Paternal Bonds: Stories about dads  

This week, we present stories of science and fatherhood. Part 1: As a teenager, comedian Gastor Almonte seeks answers about some of the scientific terms he hears around school. Part 2: Medical student Usman Hameedi struggles to live up to his father’s expectations while also pursuing his art. Gastor Almonte is a storyteller and stand up comedian based out of Brooklyn, NY. Gastor will be appearing on season 3 of "This Is Not Happening" on Comedy Central. He is the founder and host of Stoops2Stages, a weekly interview series featuring many talented independent artist from the worlds of music and comedy. He performs throughout the east coast, and has been a regular guest at QED Astoria, UCB and the NY Times featured Liar Show. GastorAlmonte.com Usman Hameedi received his MS in Biomedical Sciences from Icahn School of Medicine at Mount Sinai. His research focused on cancer biology, specifically on how cells determine their fate and sometimes write their own destinies. He is also a poet with experience performing and coaching at both collegiate and national poetry slams.  Usman was highlighted on the Huffington Post and Upworthy, was featured at multiple venues, and was invited to speak at the Harvard Kennedy School and The White House. As an aspiring physician, he hopes to dovetail his scientific and artistic passions in a career focused on illuminating the rich narratives in health care. Despite some impressive credentials, he still can’t drive a car or ride a bike. Feel free to make fun of him about this.

Symbiosis: Stories about teamwork  

This week, we present two stories about working together, whether it's to accomplish a scientific mission or save a life. Part 1: Yael Fitzpatrick and her theater technician friends attempt to save a sea turtle. Part 2: As the only black woman on a two-month voyage, oceanographer Dawn Wright tries to find her place aboard a scientific drill vessel. Yael Fitzpatrick is an art director, publications designer, sometimes writer, and science communicator. She spent the first part of her life concentrating on math and the sciences, and then took an unexpected detour into the arts. She has since managed to come somewhat full circle. Currently she is the Manager of Design and Branding for the American Geophysical Union, and previously was Art Director for the Science family of journals. She has almost accepted the fact that she will never be a backup singer or dancer. Follow her at @GazelleInDminor. Dawn Wright is chief scientist of the Environmental Systems Research Institute (aka Esri), a world-leading geographic information system (GIS) software, research and development company, as well as a professor of geography and oceanography at Oregon State University. Among her research specialties are seafloor mapping and tectonics, ocean exploration and conservation, environmental informatics, and ethics in information technology. Dawn is a Fellow of the American Association for the Advancement of Science, the Geological Society of America and of Stanford University's Aldo Leopold Leadership Program, as well as an American Geophysical Union Leptoukh Awardee and board member of COMPASS Science Communication, Inc. She is also currently into road cycling, apricot green tea gummy bears, 18th-century pirates, her dog Sally, and SpongeBob Squarepants. Follow her on Twitter @deepseadawn Dawn Wright's story was produced as part of a partnership with Springer Storytellers. Find out more at beforetheabstract.com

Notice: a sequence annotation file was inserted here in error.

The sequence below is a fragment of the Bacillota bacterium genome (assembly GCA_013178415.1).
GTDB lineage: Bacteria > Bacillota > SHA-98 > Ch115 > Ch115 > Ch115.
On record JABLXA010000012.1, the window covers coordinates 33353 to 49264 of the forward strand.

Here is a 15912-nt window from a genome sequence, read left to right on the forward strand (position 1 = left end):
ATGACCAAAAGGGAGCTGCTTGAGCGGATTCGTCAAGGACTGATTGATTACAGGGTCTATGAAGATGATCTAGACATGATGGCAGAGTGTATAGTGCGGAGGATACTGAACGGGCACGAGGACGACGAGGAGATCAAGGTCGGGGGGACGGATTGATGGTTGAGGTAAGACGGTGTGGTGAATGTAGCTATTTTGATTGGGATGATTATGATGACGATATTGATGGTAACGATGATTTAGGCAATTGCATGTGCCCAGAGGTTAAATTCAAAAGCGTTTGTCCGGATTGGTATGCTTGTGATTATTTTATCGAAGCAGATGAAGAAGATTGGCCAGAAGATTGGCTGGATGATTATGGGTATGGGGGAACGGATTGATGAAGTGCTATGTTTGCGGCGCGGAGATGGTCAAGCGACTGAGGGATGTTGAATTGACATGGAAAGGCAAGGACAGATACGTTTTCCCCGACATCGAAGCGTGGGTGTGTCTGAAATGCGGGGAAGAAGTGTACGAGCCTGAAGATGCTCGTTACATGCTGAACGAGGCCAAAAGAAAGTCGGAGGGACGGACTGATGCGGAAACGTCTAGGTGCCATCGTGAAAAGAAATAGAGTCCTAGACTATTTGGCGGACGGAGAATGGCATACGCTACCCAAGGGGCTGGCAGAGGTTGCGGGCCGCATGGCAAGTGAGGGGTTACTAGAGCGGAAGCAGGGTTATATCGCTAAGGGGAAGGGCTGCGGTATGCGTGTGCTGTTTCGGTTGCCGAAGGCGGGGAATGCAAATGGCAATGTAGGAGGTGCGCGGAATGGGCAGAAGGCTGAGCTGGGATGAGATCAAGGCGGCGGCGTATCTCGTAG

Early Childhood Development: Stories about growth  

This week, we present two stories of learning experiences connected to early childhood, from an expert in maternal and infant health discovering the reality behind her research to a first-grader striving to be one of the "smart kids." Part 1: Psychologist Amy Brown researches maternal and infant health, but when she has a child of her own, she’s confronted with the reality behind the research. Part 2: As a first-grader, Cassie Soliday finds her coveted spot in the gifted class is at risk. Dr. Amy Brown is an Associate Professor in Child Public Health at Swansea University where she researches experiences of becoming a mother, particularly around how babies are fed. She has published widely in how social, cultural and psychological barriers can damage breastfeeding and subsequently maternal wellbeing. Amy is fascinated by how culture defines motherhood, through pressurising mothers to have it all and enjoy ‘every precious moment’, whilst simultaneously devaluing their role. She also has three children of her own and switches between hearing women’s tales about becoming a mother and experiencing it first hand herself. Sometimes life feels like one long never ending ethnographic research project but offers her insight into these complex issues. Cassie Soliday is The Story Collider's LA-based producer. In addition to being a producer, she is a writer, comic artist, and the love child of a poet and a parrot head.  She's an advocate for women in the arts and produces two podcasts, 'Ink and Paint Girls' and 'Jammiest Bits of Jam'. Afflicted with wanderlust and the desire to run away with the cat circus, she has three great and terrible ideas that could get her fired so she could do so.  She lives and works in California making cartoons. She is @cassiesoli and cassie@storycollider.org.

Working Memory: Jirard Khalil & Ben Lillie  

This week, we present two stories of how memory impacts our lives, our families, and the way we see ourselves. Part 1: When Jirard Khalil is twelve years old, his mother suddenly starts to change. Part 2: A teacher’s social experiment lands fifth-grade Ben Lillie in an ethical dilemma. Jirard Khalil is a YouTuber, actor, writer, and performer. You can find him online at @JKCompletesIt on Twitter, and That One Video Gamer on YouTube. Ben Lillie, co-founder of The Story Collider, is a high-energy particle physicist who left the ivory tower for the wilds of New York's theater district. His current project is Caveat, an event space for entertaining talks and conversations opening September 5th on Manhattan's Lower East Side. He is also is a Moth StorySLAM champion, and was a writer and contributing editor for TED.com.